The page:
Rasheeda Speaking and West Bank Café

Master class in a doctor's office. Photo by Monique Carboni.
There is a pre-Obama retro vibe to Rasheeda Speaking by Joel Drake Johnson. Timid, white Ileen, played by Dianne Wiest, is asked to spy on and list the infractions, like arriving late to work, of her black co-worker, Jaclyn, played by Tonya Pinkins, building a case for human resources to fire her. Jaclyn has just taken time off work after having an allergic reaction to the Xerox machine that sits next to her desk.

Dr. Williams (delightfully unctuous Darren Goldstein) condescends and offends both women, including speaking with Jaclyn in jocular black dialect. He flatters Ileen and rewards her with the title “office manager.” The employees are obliged to flatter him. He loves for Ileen to tell him, “I love my job. I love working for you.” To Jaclyn, he asks, “Do you think I’m fat?” She offers him donuts and gives him a Hallmark card in which she has written, “You are not fat.”  

The windowless Chicago doctor’s office (marvelous set by Allen Moyer, fluorescent lighting by Jennifer Tipton) is decorated with wilting philodendrons and a Georgia O’Keeffe flower poster from the Chicago Art Institute. It’s a chillingly lifelike set for a ninety-minute master class in acting, each moment coached with humor and infinite finesse by first-time director Cynthia Nixon.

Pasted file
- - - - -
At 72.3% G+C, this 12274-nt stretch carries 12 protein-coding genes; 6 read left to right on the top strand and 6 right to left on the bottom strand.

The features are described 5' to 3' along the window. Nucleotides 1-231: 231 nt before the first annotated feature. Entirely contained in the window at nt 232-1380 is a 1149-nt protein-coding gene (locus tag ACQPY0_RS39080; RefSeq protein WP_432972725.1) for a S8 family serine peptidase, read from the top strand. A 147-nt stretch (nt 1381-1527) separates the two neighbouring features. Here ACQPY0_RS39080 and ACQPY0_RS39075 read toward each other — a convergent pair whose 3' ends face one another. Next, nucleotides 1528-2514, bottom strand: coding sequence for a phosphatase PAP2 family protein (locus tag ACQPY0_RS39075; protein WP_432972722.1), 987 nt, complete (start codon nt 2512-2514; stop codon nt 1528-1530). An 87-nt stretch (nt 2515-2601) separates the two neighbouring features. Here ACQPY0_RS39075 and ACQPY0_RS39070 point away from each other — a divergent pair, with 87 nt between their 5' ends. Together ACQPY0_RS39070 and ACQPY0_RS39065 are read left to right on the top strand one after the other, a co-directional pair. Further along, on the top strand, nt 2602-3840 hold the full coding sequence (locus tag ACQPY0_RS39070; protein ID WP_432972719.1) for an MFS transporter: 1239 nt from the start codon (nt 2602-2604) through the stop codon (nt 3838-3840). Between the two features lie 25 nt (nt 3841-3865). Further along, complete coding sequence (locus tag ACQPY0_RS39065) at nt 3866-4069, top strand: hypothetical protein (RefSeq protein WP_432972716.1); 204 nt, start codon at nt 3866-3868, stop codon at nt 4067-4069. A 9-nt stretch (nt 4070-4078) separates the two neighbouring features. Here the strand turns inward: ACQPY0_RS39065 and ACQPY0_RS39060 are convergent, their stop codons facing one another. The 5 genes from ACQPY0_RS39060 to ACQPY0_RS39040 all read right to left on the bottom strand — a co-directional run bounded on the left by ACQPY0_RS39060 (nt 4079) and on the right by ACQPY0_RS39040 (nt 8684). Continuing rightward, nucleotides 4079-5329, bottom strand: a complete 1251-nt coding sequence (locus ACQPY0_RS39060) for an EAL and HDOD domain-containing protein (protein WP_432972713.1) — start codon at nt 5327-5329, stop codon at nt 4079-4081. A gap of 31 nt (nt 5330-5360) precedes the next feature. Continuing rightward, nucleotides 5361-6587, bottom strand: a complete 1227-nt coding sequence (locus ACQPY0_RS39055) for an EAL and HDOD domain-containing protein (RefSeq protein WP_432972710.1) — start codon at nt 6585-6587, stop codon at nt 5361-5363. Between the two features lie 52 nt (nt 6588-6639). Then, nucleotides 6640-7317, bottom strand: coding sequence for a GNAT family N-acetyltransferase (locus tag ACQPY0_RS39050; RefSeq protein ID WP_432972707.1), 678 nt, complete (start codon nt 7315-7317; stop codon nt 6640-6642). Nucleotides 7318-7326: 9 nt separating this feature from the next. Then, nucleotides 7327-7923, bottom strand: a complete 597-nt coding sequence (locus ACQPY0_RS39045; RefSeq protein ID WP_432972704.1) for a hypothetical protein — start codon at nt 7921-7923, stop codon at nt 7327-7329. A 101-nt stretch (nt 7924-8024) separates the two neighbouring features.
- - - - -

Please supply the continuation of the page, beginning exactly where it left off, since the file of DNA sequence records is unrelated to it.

Ileen feels terrible about what she has become. Another brilliant actress, Patricia Conolly, plays Rose, a delicate elderly patient. Because she is clueless, her racial epitaphs (“It’s like they’re paying us back for slavery”) float past unacknowledged. Jaclyn is indeed in a toxic environment. You can probably guess which one of them winds up leaving.

Generous prix fixe at West Bank Café

Established in 1978, West Bank Café has a dedicated following and is difficult to book before or after a play. The reason is the food, and for instance, kale salad—now on every menu across town—is ingenious here, mixed with grilled octopus, radishes, and smoked salted almonds. A 3-course prix fixe for $35 gives as a main course salmon or chicken with abundant vegetables. Entrees include rainbow trout piccata and black linguini with rock shrimp, and desserts, hot chocolate bread pudding with vanilla ice-cream and caramel. The cocktail menu sounds delectable and wine by the glass is good value.

West Bank Café has a downstairs space, the Laurie Beechman Theatre, where many great performers have done shows, including, as recently as 2013, Joan Rivers.

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